Reserve Your Luggage On Time
So when booking your seats, also inquire about reserving spots for luggage at the same time. There are special train cars with huge shelving units to stash larger suitcases, backpacks, and travel gear safely for the duration of the trip. Arrive ahead of departure to check in baggage – then it’s smooth sailing!
If you missed out on luggage reservations, fear not! There are storage options for smaller bags, too. Once aboard, feel free to utilize the shelves above the seats or special backpack hooks along the walls. Space comes at a premium during peak travel times, so remain courteous and only occupy what you need.
Got a pretty large item? While the Japanese bullet train officials may allow that, you might be asked to pay a fine.
Learn The Train Etiquette And Rules
Before settling into those comfy reclining seats, there are a few essential cultural rules you gotta know to keep the harmony. One major point that you need to know when riding Japanese bullet trains is that you always need to use inside voices only on board. I do not mean telepathically, of course! I mean, chat softly with your squad and keep phone calls on the down low or non-existent.
Priority seating near the doors is reserved for the elderly, pregnant, disabled etc. Be ready to vacate these spots politely if needed. And with luggage space tight, only small bags above and larger ones stowed below.
Now for the fun part…the shinkansen bento boxes! Digging into those umami-loaded goodies is totally encouraged. Just keep spills and mess contained since these cars stay in service all day. And while adult beverages like beer and sake are allowed, moderation is key so things don’t get rowdy.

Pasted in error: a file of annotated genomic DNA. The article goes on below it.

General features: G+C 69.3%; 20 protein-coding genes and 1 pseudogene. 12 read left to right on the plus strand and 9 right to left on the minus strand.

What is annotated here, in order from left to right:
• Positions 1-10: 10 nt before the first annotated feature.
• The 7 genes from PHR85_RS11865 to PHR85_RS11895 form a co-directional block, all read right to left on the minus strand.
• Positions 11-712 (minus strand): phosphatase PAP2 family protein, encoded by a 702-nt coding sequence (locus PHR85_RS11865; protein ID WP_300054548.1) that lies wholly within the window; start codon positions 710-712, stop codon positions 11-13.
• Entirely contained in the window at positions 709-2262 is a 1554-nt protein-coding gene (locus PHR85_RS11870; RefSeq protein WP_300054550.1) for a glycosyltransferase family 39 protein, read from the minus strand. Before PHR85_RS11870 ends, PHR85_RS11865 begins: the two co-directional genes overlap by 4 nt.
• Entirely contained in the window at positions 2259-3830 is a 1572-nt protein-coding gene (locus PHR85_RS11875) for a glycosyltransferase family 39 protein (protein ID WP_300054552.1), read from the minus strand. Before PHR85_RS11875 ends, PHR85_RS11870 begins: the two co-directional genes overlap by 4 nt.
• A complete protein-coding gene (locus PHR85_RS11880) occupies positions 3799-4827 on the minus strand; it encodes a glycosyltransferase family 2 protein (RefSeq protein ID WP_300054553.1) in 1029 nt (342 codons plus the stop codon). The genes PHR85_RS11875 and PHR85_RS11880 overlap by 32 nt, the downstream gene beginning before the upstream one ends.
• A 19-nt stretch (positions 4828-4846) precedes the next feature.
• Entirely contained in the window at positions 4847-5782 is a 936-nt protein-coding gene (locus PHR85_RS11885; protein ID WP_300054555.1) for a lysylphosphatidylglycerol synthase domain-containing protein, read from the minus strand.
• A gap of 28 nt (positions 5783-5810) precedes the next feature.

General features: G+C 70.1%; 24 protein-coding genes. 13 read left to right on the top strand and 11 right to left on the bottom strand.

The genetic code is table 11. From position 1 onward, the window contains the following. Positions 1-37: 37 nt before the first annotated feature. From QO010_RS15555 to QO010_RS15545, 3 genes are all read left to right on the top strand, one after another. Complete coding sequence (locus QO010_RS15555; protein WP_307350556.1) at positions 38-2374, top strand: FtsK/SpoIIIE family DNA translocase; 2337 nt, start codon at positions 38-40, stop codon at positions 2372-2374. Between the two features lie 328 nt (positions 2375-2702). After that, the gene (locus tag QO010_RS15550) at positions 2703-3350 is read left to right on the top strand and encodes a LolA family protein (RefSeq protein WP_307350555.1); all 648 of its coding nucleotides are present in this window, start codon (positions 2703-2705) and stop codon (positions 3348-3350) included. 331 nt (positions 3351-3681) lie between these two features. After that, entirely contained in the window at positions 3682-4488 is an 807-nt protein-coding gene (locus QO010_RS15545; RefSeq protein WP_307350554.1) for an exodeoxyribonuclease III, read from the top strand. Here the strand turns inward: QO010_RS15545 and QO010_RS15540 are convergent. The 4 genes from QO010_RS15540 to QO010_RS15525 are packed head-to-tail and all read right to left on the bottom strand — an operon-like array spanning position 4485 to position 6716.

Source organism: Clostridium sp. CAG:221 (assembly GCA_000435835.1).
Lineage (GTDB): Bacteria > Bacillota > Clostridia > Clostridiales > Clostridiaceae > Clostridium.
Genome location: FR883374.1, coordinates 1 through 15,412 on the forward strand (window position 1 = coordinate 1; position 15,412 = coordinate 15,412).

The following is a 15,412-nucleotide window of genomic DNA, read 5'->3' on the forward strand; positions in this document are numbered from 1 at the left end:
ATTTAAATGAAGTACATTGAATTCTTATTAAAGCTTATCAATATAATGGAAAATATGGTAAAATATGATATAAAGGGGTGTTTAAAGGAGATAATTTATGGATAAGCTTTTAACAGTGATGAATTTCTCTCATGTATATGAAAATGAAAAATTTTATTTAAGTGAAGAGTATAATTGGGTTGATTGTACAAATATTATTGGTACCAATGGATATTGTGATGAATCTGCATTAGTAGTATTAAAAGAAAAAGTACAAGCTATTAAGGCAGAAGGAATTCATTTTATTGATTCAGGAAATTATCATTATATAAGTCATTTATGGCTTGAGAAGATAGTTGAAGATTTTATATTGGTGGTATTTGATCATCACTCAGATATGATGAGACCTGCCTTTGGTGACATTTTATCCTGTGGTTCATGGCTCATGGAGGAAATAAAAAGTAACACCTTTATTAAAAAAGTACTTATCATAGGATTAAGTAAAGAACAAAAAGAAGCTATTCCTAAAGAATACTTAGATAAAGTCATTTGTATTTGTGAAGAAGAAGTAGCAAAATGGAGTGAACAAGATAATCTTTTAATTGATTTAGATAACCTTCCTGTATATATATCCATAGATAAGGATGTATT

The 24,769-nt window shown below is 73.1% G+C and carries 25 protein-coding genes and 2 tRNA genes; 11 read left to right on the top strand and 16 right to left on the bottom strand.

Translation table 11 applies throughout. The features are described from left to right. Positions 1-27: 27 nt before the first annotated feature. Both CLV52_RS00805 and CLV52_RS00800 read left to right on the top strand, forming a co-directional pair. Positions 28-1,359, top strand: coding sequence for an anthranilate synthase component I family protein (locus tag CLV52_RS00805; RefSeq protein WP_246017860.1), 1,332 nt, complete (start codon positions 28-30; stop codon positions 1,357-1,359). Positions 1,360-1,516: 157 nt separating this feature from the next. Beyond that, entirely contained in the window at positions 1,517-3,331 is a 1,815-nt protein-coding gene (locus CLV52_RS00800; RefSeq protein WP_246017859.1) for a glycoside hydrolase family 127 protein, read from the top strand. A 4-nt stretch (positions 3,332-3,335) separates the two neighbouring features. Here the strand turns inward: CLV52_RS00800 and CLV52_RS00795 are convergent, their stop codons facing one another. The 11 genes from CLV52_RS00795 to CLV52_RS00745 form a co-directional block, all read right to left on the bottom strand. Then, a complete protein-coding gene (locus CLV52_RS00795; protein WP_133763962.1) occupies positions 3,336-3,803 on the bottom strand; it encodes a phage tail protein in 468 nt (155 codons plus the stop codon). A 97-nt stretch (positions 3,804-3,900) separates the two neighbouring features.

Japanese Phrases For Your Bullet Train Adventure
Riding the iconic Shinkansen is a must for any visitor to Japan! And while the English transit signage improves each year, mastering a few key Japanese ticket-buying phrases will ensure the smoothest bullet train experience.
To start, when approaching the ticket counter, say:
“Shinkansen no kippu o kudasai”
Pronunciation: Shinkansen no key-pu oh koo-da-sigh
Translation: Please give me Shinkansen tickets.
Next, indicate your destination by saying:
“Tokyo yuki no kippu”
Pronunciation: Toe-kee-oh yuh-key no key-pu
Translation: Ticket for Tokyo-bound.
Specify the date with:
“Ni ju yokka”
Pronunciation: Neen joo yoh-kah
Translation: For the 24th.
And lastly, confirm the number of tickets needed:
Pronunciation: Sah-nn-neen deh-soo
Translation: Three people.
Ready To Ride High-Speed Trains In Japan?
And that’s a wrap on my top tips for mastering Japan’s amazing Shinkansen bullet trains! Getting the most out of this iconic travel experience is easier than you think with just a little insider knowledge. Whether you’re a backpacker, family on vacation, businessperson or train fanatic, I hope this casual guide gets you pumped to embrace the Shinkansen lifestyle.
If all these insider details just made you want to learn even more Japanese before your trip, I highly recommend downloading the Ling app!
Ling has awesome bite-sized audio lessons and quizzes so you can pick up key travel phrases at your own pace. Getting conversational with locals at train stations and tourist hot spots will bring the journey to life even more! Anyway, that about wraps it up – time to get packing and start planning that ultimate Japan rail adventure.